Bloggers seeing red over Target's little secret

This isn't breaking news as it has been around for a bit but here is a teaser of longer article:

Star Tribune
Rosie Siman, 21, a University of Georgia senior who raised objections on Target's Facebook site .

Jackie Crosby, Star Tribune
Target Corp. is learning the hard way that life in the blogosphere can put you right in the bullseye.

The Minneapolis-based discount retailer is being outed in online blogs and discussed in college ethics classes after students allied with the company were told to "keep it like a secret" while singing the company's praises on the social network site

"Keep it a secret? That sounds unethical," said Rosie Siman, 21, a senior at the University of Georgia and a member of the Target Rounders. The group of mostly college students gets discounts, CDs and other prizes for marketing Target products to their friends and providing the company with feedback.
"You're essentially asking people to lie for you," Siman said. "People will be seeing all these posts saying, 'Target's awesome' and they don't realize they're coming from people who essentially are being paid to promote Target."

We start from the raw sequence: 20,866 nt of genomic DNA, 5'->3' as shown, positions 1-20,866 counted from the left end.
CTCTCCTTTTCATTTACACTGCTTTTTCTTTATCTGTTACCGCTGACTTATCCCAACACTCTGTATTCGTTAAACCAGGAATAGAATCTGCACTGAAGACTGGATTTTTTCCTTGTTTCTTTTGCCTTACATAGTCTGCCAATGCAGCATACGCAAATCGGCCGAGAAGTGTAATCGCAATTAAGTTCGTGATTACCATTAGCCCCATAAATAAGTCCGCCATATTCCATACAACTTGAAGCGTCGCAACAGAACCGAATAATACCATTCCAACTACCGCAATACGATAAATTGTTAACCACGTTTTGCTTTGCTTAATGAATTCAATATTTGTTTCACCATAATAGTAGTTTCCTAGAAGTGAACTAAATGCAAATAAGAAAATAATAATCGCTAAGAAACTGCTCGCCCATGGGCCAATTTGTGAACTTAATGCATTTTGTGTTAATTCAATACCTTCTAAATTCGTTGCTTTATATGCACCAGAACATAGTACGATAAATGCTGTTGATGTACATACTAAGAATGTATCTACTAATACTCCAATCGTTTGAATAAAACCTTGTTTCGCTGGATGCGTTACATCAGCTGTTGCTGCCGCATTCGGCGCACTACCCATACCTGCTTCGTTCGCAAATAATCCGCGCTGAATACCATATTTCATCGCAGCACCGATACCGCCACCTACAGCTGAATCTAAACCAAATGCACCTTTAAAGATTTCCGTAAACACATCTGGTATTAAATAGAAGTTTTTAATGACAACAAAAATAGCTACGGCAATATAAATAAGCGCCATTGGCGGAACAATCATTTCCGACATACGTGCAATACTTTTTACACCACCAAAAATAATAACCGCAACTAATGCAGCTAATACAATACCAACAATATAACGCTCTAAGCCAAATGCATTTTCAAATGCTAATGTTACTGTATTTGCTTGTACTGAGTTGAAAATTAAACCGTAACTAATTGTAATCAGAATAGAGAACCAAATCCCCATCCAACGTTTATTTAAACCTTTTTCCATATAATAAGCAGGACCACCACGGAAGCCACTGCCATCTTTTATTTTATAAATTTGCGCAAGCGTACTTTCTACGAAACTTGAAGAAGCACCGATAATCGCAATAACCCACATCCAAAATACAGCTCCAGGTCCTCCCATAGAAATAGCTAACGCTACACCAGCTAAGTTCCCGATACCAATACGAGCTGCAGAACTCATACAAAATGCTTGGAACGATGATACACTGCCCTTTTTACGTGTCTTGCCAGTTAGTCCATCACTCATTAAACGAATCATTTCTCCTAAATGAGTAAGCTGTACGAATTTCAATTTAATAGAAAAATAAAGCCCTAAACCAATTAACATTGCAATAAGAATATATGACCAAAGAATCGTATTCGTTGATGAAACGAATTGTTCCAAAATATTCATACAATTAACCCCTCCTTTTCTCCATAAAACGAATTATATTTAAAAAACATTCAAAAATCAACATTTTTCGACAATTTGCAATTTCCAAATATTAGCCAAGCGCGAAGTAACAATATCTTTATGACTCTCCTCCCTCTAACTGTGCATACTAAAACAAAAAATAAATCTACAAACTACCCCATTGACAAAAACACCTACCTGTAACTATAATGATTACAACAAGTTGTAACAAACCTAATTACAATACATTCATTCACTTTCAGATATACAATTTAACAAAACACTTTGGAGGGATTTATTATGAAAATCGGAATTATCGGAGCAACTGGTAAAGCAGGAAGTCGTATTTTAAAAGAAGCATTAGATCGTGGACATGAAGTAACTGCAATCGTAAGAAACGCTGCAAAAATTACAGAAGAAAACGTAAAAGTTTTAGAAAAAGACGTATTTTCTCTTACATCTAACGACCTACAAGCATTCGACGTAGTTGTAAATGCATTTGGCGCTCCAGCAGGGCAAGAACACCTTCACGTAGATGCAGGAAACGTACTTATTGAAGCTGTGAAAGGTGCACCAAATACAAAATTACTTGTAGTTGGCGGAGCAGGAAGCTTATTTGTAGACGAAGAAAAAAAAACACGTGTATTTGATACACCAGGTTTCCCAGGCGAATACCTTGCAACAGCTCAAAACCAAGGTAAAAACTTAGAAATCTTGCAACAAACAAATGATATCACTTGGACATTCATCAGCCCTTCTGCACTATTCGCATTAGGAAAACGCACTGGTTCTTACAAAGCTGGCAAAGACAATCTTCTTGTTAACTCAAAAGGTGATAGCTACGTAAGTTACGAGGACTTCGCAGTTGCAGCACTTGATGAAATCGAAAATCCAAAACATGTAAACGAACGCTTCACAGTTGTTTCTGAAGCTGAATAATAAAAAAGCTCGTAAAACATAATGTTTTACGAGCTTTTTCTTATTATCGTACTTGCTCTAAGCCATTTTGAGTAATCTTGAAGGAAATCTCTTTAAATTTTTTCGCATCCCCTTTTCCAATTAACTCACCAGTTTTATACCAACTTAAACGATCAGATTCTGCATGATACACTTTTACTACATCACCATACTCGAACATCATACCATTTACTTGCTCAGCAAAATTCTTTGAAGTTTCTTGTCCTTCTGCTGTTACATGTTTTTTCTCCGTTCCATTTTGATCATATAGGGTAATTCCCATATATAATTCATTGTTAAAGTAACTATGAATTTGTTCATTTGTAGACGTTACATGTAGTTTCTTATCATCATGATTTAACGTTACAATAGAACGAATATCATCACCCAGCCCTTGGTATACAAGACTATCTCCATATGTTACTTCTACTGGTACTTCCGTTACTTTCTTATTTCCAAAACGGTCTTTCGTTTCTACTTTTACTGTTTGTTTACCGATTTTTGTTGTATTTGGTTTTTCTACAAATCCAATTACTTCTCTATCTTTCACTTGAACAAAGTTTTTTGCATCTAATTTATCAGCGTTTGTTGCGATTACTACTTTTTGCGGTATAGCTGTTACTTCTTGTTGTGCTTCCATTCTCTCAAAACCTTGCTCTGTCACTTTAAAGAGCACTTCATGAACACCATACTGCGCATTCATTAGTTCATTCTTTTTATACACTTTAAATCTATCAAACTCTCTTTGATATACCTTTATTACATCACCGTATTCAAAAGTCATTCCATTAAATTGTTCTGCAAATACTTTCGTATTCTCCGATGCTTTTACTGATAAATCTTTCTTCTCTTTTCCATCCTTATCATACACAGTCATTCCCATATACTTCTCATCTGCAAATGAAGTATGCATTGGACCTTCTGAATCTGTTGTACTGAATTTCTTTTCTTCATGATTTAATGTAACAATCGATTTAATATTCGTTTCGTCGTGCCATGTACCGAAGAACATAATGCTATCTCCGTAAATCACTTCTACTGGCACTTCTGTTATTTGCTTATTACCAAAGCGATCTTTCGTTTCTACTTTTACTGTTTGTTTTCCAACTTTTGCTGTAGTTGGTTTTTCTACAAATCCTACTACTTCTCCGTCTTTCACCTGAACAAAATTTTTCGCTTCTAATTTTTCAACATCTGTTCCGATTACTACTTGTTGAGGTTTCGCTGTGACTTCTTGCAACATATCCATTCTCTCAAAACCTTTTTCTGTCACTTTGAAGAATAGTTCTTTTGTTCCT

The hubbub began in early October after Siman received a Rounders newsletter as Target was launching a new Facebook page. Like many companies now setting up sites on Facebook and MySpace, Target hoped to get people talking about new products, get feedback and continue to find ways to promote its hip image.

"Your Mission: Try not to let on in the Facebook group that you are a Rounder," the newsletter read.

"We love your enthusiasm for the Rounders, and I know it can be hard not to want to sing it from the mountaintops [and in the shower, and on the bus]. However, we want to get other members of the Facebook group excited about Target, too! And we don't want the Rounders program to steal the show from the real star here: Target and Target's rockin' Facebook group. So keep it like a secret!"

Siman didn't keep her own concerns a secret, however. She posted them on
Facebook.com. And the damage control -- which she said included deleting or archiving her posts -- began.

Here is the link for the full article: http://www.startribune.com/business/11987331.html

I don't see why people are amazed at this, Tarbutt has always had an interest in the world wide web, they even have a department who buys up domain names that may reflect poorly on Tarbutt and if a current web site/blog misses its payment then Tarbutt is right there to 'buy' the site and keep it inactive. They even sue bloggers, as they did sue me to close this blog. It went on for 23 months before it got tossed out of Federal Court in Atlanta.